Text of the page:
ICAEW.com works better with JavaScript enabled.

Case law: Agreement to settle dispute over advisor's fees blocked subsequent negligence claim in relation to the advice given

Businesses signing agreements to settle disputes must understand the terms of the agreement they enter into, particularly the scope of the claim being settled and whether it effectively blocks future claims that are neither suspected nor in the parties' contemplation at the time.

April 2018

This update was published in Legal Alert - April 2018

Legal Alert is a monthly checklist from Atom Content Marketing highlighting new and pending laws, regulations, codes of practice and rulings that could have an impact on your business.

A client failed to pay an advisor for its advice. The advisor took legal action to recover the fees owed to it. Eventually, the parties settled their dispute and signed a settlement agreement saying:

'This Agreement and the terms set out herein shall be in full and final settlement of all or any Claims which the Parties have, or could have had, against each other (whether in existence now or coming into existence at some time in the future, and whether or not in the contemplation of the Parties on the date hereof).'

The definition of 'Claims' included actual or potential claims of any kind or nature whatsoever, whether known or unknown, suspected or unsuspected, however and whenever arising, whether or not within the contemplation of the parties at the time of the settlement agreement, and arising out of or in connection with the Action (as defined in the recitals) or the outstanding invoice referred to in the Action.

The agreement referred to the 'Action' as: ‘claim number 2YK73888 (‘the Action’)… (For the avoidance of doubt, the Action relates in part to [the solicitors' outstanding invoice]’. This implied that the dispute over the advisor's fees was only part of the 'Action' covered by the settlement agreement.

It was later alleged that the advisor had been negligent. The client argued that the settlement agreement only related to the dispute over the fees, and did not preclude it from suing for negligence in carrying out the work leading to the fees becoming payable. It said it was unaware of the potential negligence claim at the time it signed the agreement, and should not be stopped by the agreement from pursuing that claim when it arose later.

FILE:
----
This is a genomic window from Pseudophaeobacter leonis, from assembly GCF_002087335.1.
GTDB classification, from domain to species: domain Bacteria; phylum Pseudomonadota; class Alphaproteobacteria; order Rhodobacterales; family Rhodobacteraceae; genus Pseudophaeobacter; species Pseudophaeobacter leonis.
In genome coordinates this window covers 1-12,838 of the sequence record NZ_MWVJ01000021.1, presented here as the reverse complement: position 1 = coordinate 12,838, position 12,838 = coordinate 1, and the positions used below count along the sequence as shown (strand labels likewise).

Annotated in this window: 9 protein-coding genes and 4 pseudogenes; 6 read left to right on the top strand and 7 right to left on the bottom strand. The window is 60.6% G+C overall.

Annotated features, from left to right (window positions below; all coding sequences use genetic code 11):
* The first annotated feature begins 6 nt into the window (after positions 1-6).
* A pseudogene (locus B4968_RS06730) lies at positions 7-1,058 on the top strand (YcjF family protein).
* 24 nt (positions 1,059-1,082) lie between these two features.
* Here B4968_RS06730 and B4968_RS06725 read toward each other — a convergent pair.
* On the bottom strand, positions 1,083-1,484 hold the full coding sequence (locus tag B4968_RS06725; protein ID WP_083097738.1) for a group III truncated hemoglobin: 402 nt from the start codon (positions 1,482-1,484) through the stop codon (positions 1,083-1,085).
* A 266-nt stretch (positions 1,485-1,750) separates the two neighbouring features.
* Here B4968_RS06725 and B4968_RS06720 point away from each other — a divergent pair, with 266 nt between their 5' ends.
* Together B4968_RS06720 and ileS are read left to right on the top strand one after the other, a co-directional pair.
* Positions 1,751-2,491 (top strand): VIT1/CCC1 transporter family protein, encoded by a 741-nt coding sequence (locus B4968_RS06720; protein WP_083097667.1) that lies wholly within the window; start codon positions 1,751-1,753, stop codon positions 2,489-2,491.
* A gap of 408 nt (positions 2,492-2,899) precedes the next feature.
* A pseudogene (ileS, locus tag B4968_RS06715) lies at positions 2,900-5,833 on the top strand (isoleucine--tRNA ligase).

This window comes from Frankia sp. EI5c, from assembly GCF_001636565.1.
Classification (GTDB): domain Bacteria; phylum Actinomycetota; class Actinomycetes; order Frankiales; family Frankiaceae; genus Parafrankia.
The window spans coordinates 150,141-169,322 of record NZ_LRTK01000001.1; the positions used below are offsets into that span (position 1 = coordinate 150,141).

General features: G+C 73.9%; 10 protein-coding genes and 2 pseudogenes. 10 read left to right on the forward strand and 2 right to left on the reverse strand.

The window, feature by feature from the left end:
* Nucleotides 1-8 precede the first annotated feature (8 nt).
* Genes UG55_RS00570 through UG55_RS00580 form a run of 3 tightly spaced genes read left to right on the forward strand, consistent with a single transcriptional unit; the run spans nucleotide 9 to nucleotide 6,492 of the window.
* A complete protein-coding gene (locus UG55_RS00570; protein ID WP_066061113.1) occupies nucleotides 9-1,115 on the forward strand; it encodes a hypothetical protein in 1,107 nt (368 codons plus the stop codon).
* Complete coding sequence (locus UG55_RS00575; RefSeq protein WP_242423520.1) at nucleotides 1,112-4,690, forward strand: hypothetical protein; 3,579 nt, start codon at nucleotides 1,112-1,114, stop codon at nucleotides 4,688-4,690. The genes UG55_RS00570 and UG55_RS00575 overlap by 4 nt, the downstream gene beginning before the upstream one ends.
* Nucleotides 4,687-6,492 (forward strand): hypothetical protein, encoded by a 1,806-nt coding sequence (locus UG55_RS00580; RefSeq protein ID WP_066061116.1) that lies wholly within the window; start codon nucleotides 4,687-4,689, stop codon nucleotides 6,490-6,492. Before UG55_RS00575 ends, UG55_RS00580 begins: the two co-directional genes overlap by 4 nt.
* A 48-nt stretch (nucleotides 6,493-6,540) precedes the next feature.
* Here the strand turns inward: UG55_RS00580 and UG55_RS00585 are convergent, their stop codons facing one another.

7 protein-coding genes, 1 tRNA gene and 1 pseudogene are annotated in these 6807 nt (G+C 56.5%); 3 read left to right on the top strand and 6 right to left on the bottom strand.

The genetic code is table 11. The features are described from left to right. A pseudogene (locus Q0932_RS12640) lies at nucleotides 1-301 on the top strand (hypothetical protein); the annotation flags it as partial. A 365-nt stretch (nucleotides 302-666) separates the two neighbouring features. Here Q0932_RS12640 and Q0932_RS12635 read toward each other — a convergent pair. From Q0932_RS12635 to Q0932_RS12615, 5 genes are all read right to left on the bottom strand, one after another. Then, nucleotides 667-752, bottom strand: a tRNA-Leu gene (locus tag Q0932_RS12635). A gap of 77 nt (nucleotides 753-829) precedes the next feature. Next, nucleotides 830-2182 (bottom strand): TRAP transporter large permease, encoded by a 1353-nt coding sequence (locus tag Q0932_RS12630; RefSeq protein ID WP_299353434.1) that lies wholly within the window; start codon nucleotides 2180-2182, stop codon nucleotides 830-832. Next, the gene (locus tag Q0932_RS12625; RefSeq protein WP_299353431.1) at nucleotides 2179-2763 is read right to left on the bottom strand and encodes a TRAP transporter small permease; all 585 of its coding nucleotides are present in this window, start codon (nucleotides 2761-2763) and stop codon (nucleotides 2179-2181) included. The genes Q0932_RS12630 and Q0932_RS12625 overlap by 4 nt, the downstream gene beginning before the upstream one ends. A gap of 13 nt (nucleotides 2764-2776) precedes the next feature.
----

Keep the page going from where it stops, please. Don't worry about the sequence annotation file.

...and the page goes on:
The advisor countered that the settlement agreement precluded any negligence claim against it because it was in full and final settlement of any claims arising out of the 'Action' – which was not limited to the dispute over fees, but included any dispute in relation to the underlying work for which the fees were payable.

The Court of Appeal agreed with the advisor. The settlement was in full and final settlement of the dispute over fees, and any other disputes in relation to the underlying work carried out for the client. The wording of the agreement – which included terms like 'unsuspected' and 'whether or not in the contemplation of the Parties on the date hereof' – was very wide and must have been intended to cover more than the dispute over fees. It went on to rule that it included unknown negligence claims in relation to the work done by the advisor, even though such a claim was not suspected or in the parties' contemplation at the time the agreement was made.

Operative date

  • Now

Recommendation

  • Businesses settling disputes should ensure they understand the terms of any settlement agreement they sign, including the scope of the claim being settled, and whether the agreement also blocks future claims that are neither suspected nor in the parties' contemplation at the time.

Case ref: Khanty-Mansiysk Recoveries Limited v Forsters LLP [2018] EWCA Civ 89

Disclaimer: This article from Atom Content Marketing is for general guidance only, for businesses in the United Kingdom governed by the laws of England. Atom Content Marketing, expert contributors and ICAEW (as distributor) disclaim all liability for any errors or omissions.

Copyright © Atom Content Marketing